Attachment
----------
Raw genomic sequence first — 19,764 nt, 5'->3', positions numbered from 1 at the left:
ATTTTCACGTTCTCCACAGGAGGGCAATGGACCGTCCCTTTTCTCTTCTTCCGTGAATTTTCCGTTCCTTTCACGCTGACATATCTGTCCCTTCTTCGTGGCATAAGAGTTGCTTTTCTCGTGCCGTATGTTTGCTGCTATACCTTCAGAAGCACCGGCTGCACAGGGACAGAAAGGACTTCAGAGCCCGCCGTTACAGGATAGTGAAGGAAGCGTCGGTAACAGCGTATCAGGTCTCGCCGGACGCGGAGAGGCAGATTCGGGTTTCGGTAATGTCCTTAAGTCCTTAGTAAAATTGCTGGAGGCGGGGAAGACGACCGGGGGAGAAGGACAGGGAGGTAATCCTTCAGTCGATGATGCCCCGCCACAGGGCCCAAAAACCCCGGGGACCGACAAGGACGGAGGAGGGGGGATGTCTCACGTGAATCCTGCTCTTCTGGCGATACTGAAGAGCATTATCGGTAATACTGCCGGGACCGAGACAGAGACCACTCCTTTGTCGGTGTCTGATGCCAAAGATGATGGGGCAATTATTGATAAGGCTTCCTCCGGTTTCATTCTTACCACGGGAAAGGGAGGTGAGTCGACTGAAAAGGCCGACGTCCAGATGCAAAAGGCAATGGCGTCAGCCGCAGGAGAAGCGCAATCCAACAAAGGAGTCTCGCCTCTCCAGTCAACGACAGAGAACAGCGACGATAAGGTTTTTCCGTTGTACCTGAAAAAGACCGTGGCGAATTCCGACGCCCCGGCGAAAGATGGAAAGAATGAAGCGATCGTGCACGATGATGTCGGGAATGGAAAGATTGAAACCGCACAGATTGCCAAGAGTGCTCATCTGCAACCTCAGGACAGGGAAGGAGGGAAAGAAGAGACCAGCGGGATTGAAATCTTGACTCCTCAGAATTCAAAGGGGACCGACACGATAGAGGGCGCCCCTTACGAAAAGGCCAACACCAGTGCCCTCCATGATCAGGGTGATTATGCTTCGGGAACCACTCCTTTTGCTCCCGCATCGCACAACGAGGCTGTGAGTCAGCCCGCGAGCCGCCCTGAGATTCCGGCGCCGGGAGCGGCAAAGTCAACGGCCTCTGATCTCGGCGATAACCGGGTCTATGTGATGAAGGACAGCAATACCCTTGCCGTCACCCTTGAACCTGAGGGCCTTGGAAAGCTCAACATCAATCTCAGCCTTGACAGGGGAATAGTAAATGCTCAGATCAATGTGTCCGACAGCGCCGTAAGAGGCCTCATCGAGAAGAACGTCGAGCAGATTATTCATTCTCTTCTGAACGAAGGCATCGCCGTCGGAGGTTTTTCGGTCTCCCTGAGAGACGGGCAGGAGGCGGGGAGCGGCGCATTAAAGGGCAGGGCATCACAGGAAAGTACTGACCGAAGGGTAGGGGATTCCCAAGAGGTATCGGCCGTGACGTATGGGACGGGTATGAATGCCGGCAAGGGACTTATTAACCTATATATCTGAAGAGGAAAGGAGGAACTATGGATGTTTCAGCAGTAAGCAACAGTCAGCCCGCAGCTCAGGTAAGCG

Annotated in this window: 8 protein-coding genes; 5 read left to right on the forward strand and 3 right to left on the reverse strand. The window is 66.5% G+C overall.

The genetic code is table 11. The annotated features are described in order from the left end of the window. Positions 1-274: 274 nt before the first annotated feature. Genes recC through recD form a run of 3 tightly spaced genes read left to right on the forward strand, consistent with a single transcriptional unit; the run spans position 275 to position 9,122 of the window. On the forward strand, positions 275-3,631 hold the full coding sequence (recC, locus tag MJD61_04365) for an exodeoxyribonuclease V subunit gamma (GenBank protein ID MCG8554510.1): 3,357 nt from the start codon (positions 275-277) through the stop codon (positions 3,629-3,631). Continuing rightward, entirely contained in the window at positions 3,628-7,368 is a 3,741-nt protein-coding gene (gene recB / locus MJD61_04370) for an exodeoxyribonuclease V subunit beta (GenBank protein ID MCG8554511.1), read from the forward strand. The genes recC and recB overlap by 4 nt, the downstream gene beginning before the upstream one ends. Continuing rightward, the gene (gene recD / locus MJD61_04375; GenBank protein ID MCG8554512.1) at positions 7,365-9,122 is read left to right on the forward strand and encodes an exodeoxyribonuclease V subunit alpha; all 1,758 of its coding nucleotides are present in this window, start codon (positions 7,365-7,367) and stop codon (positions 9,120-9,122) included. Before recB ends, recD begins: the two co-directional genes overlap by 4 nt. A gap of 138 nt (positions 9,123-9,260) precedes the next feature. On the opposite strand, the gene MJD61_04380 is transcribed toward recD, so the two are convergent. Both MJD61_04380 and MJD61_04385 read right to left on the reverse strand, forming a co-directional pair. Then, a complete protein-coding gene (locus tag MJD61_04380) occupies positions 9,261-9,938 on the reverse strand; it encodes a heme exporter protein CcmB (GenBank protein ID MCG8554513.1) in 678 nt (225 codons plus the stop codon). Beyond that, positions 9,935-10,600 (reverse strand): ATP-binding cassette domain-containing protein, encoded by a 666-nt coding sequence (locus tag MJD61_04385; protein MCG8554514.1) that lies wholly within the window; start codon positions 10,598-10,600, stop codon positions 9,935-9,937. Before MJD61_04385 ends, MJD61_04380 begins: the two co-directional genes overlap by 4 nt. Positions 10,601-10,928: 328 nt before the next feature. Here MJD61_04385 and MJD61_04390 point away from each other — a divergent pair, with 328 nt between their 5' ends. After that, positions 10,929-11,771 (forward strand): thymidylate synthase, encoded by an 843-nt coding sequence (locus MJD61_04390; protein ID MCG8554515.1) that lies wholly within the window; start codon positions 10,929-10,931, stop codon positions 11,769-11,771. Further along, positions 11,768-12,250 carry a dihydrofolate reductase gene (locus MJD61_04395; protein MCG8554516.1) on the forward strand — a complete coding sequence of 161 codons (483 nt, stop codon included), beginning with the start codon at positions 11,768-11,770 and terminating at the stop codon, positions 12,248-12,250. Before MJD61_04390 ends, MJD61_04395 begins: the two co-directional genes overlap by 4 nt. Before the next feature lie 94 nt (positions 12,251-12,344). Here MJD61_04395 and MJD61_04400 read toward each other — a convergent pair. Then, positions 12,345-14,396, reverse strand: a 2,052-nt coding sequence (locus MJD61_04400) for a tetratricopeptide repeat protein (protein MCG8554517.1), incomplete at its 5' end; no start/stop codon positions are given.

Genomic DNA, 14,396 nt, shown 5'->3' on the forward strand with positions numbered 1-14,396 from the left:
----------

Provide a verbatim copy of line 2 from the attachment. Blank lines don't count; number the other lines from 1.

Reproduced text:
ATTTTCACGTTCTCCACAGGAGGGCAATGGACCGTCCCTTTTCTCTTCTTCCGTGAATTTTCCGTTCCTTTCACGCTGACATATCTGTCCCTTCTTCGTGGCATAAGAGTTGCTTTTCTCGTGCCGTATGTTTGCTGCTATACCTTCAGAAGCACCGGCTGCACAGGGACAGAAAGGACTTCAGAGCCCGCCGTTACAGGATAGTGAAGGAAGCGTCGGTAACAGCGTATCAGGTCTCGCCGGACGCGGAGAGGCAGATTCGGGTTTCGGTAATGTCCTTAAGTCCTTAGTAAAATTGCTGGAGGCGGGGAAGACGACCGGGGGAGAAGGACAGGGAGGTAATCCTTCAGTCGATGATGCCCCGCCACAGGGCCCAAAAACCCCGGGGACCGACAAGGACGGAGGAGGGGGGATGTCTCACGTGAATCCTGCTCTTCTGGCGATACTGAAGAGCATTATCGGTAATACTGCCGGGACCGAGACAGAGACCACTCCTTTGTCGGTGTCTGATGCCAAAGATGATGGGGCAATTATTGATAAGGCTTCCTCCGGTTTCATTCTTACCACGGGAAAGGGAGGTGAGTCGACTGAAAAGGCCGACGTCCAGATGCAAAAGGCAATGGCGTCAGCCGCAGGAGAAGCGCAATCCAACAAAGGAGTCTCGCCTCTCCAGTCAACGACAGAGAACAGCGACGATAAGGTTTTTCCGTTGTACCTGAAAAAGACCGTGGCGAATTCCGACGCCCCGGCGAAAGATGGAAAGAATGAAGCGATCGTGCACGATGATGTCGGGAATGGAAAGATTGAAACCGCACAGATTGCCAAGAGTGCTCATCTGCAACCTCAGGACAGGGAAGGAGGGAAAGAAGAGACCAGCGGGATTGAAATCTTGACTCCTCAGAATTCAAAGGGGACCGACACGATAGAGGGCGCCCCTTACGAAAAGGCCAACACCAGTGCCCTCCATGATCAGGGTGATTATGCTTCGGGAACCACTCCTTTTGCTCCCGCATCGCACAACGAGGCTGTGAGTCAGCCCGCGAGCCGCCCTGAGATTCCGGCGCCGGGAGCGGCAAAGTCAACGGCCTCTGATCTCGGCGATAACCGGGTCTATGTGATGAAGGACAGCAATACCCTTGCCGTCACCCTTGAACCTGAGGGCCTTGGAAAGCTCAACATCAATCTCAGCCTTGACAGGGGAATAGTAAATGCTCAGATCAATGTGTCCGACAGCGCCGTAAGAGGCCTCATCGAGAAGAACGTCGAGCAGATTATTCATTCTCTTCTGAACGAAGGCATCGCCGTCGGAGGTTTTTCGGTCTCCCTGAGAGACGGGCAGGAGGCGGGGAGCGGCGCATTAAAGGGCAGGGCATCACAGGAAAGTACTGACCGAAGGGTAGGGGATTCCCAAGAGGTATCGGCCGTGACGTATGGGACGGGTATGAATGCCGGCAAGGGACTTATTAACCTATATATCTGAAGAGGAAAGGAGGAACTATGGATGTTTCAGCAGTAAGCAACAGTCAGCCCGCAGCTCAGGTAAGCG